Fotolia and Adobe Stock’s Oddly-Sized HD Resolutions September 1, 2016

I started submitting stock footage to Fotolia early in my career, but stopped when they didn’t prove to be much of a player for me. That changed when I heard that Adobe was buying them and incorporating stock footage into their Creative Cloud offerings under the name Adobe Stock. That decision to start submitting new material has been beneficial, and I continue to upload clips regularly. But lately, I’ve noticed something odd about my 4K resolution files.

More and more lately, I’ve been shooting new material at DCI 4K resolution, which is 4096×2160. This resolution is 256 pixels wider than a standard 3840×2160 Ultra-HD frame. I feel this larger, 17×9 aspect ratio is more beneficial as it appeals to those buyers who need 4096×2160 while at the same time still usable in Ultra-HD projects. If you only shoot 3840×2160, then you may be omitting yourself from buyers who specifically need 4096 pixel video.

All stock footage agencies these days thankfully down-convert 4K video to HD resolution for buyers who still only require HD. And with one exception, all agencies do this properly. Either they keep the original 17×9 aspect ration and provide a 2048×1080 video clip, or they “chop off” 128 pixels on either side of the video and offer a standard 1920×1080 file. Both options are acceptable since they maintain the all-important 1080 vertical resolution.

adobe-stock-1012But for some reason, Adobe–a multimedia company–decided to proportionally down-convert 4096-wide video to 1920 pixels. This is a problem since by favoring the horizontal resolution, they end up with a non-standard vertical resolution of 1012 pixels (see insert from Adobe Stock).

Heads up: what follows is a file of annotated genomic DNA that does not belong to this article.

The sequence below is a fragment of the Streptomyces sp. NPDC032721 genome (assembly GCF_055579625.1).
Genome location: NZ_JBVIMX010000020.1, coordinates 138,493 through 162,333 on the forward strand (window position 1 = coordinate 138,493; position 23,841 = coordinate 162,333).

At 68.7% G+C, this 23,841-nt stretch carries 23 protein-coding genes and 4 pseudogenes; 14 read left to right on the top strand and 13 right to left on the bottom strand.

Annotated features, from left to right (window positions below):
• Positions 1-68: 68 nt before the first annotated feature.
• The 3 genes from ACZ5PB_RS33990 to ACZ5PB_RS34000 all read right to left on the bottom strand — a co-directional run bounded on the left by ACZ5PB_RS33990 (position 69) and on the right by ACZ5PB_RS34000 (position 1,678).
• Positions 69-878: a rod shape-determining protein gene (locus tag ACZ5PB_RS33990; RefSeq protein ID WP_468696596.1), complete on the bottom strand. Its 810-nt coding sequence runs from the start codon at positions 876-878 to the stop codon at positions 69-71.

This is a tremendous oversight and a disservice to customers who need 1080 HD video. If a buyer downloads a 1920×1012 down-converted DCI 4K video clip from Fotolia or Adobe Stock, they now have to up-convert the video by 6.8% just to meet the standard 1080 vertical resolution. Sizing up is never a good idea, but Fotolia and Adobe Stock is requiring buyers to do so.

Of course, the alternative is to just license the full resolution 4K file and down-convert yourself properly. But are buyers–especially those on a budget–willing to pay more for 4K just to down-convert to a compliant HD resolution file? Probably not, and as a result, I’m sure contributors who shoot 4096×2160 are losing out on HD sales.

I asked Adobe Stock about this, and after awhile, I did get a response saying they were thankful for bringing this to their attention and that a solution will be worked out. But no timetable was given.

In the meantime, buyers will need to either up-convert their 1012 pixel files to 1080 or opt to license the original 4K resolution.

Or, find another clip or agency.

James Orlowski

James Orlowski is the owner of Orlowski Designs, LLC. He is an accomplished videographer and producer with nearly 20 years of video production.

A graduate from Penn State University with a Bachelor’s Degree in Communications and a Master’s Degree in Multimedia from Duquesne University in Pittsburgh, PA, he has years of experience shooting and selling stock footage on many of the major Internet-based microstock footage agencies.

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Orlowski Designs, LLC
4K Stock Footage and Media Production